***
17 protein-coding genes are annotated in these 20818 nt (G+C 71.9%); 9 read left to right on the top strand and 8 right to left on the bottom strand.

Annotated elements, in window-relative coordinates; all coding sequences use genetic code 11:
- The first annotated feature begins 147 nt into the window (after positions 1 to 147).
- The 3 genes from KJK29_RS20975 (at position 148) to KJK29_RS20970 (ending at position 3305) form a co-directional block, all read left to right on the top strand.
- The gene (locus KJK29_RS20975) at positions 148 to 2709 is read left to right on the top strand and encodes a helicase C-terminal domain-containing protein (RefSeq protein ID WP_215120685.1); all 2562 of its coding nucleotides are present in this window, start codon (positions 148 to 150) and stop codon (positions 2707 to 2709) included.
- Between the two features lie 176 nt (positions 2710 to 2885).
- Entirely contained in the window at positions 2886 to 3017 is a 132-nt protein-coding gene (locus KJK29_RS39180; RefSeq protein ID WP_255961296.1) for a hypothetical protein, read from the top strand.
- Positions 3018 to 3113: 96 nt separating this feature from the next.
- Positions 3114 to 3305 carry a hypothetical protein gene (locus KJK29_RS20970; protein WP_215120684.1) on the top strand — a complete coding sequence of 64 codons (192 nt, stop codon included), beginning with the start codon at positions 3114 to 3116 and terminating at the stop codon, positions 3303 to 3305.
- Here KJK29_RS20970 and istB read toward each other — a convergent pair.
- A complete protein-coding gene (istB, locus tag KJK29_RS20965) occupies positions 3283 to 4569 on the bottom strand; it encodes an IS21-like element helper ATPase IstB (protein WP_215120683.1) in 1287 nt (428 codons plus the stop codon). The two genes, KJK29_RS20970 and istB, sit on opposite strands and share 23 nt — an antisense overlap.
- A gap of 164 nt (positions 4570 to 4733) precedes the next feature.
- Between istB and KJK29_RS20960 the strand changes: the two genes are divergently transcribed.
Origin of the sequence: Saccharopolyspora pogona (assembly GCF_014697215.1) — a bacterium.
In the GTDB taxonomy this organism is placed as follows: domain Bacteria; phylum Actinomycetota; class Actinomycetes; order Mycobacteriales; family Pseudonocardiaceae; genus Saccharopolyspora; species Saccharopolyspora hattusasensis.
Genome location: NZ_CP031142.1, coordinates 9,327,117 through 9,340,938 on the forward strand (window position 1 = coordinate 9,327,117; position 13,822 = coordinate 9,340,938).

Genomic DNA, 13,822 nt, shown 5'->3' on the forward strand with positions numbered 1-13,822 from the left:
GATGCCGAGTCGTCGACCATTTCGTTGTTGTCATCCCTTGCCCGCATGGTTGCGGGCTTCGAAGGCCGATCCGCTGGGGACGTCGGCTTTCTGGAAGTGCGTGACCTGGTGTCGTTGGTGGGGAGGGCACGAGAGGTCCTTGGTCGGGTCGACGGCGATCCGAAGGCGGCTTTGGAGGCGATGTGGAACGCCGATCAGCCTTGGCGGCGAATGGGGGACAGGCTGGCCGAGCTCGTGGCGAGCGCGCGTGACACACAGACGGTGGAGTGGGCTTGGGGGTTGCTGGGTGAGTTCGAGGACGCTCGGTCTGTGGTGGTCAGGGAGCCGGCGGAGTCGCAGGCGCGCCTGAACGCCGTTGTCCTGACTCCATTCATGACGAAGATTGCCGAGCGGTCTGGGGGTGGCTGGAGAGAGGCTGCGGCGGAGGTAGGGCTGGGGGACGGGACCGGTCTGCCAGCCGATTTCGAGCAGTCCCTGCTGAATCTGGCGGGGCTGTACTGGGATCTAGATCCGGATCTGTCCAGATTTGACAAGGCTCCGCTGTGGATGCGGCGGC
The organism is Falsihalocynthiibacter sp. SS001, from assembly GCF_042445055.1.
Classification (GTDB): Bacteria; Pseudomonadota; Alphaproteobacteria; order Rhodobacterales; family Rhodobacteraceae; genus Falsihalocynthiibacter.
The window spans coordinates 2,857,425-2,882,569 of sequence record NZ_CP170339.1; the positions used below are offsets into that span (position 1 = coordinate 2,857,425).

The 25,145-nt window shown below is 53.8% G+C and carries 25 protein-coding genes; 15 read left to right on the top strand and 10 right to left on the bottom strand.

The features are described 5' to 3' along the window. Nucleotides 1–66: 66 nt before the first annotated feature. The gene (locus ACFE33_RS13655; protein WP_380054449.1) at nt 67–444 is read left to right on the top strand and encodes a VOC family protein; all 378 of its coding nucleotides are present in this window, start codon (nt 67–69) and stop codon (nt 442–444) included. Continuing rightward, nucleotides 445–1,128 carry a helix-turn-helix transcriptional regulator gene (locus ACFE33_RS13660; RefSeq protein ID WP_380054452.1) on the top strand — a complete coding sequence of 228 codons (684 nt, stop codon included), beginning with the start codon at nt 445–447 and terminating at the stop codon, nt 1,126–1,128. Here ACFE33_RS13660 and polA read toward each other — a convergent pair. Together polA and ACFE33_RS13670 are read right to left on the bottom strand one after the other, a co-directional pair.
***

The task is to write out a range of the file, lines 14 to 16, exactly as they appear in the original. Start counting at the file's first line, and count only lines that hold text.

Origin of the sequence: Saccharopolyspora pogona (assembly GCF_014697215.1) — a bacterium.
In the GTDB taxonomy this organism is placed as follows: domain Bacteria; phylum Actinomycetota; class Actinomycetes; order Mycobacteriales; family Pseudonocardiaceae; genus Saccharopolyspora; species Saccharopolyspora hattusasensis.
Genome location: NZ_CP031142.1, coordinates 9,327,117 through 9,340,938 on the forward strand (window position 1 = coordinate 9,327,117; position 13,822 = coordinate 9,340,938).